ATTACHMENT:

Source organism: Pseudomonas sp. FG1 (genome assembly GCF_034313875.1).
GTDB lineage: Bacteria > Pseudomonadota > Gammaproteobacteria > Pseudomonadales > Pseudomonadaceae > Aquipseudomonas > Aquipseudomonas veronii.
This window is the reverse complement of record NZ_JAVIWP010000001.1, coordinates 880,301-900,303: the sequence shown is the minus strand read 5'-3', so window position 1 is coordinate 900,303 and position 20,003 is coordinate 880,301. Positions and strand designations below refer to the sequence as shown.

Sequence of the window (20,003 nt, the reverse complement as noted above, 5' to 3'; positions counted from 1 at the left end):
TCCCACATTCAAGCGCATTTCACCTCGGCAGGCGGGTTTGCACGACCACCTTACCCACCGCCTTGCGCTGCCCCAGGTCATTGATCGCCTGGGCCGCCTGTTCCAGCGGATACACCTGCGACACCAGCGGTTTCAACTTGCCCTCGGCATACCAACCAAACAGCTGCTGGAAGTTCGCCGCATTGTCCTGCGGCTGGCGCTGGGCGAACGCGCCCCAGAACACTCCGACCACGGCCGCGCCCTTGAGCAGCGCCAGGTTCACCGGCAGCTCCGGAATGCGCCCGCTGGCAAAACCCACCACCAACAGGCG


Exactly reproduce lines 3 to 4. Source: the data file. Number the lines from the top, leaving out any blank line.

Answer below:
This window is the reverse complement of record NZ_JAVIWP010000001.1, coordinates 880,301-900,303: the sequence shown is the minus strand read 5'-3', so window position 1 is coordinate 900,303 and position 20,003 is coordinate 880,301. Positions and strand designations below refer to the sequence as shown.

Sequence of the window (20,003 nt, the reverse complement as noted above, 5' to 3'; positions counted from 1 at the left end):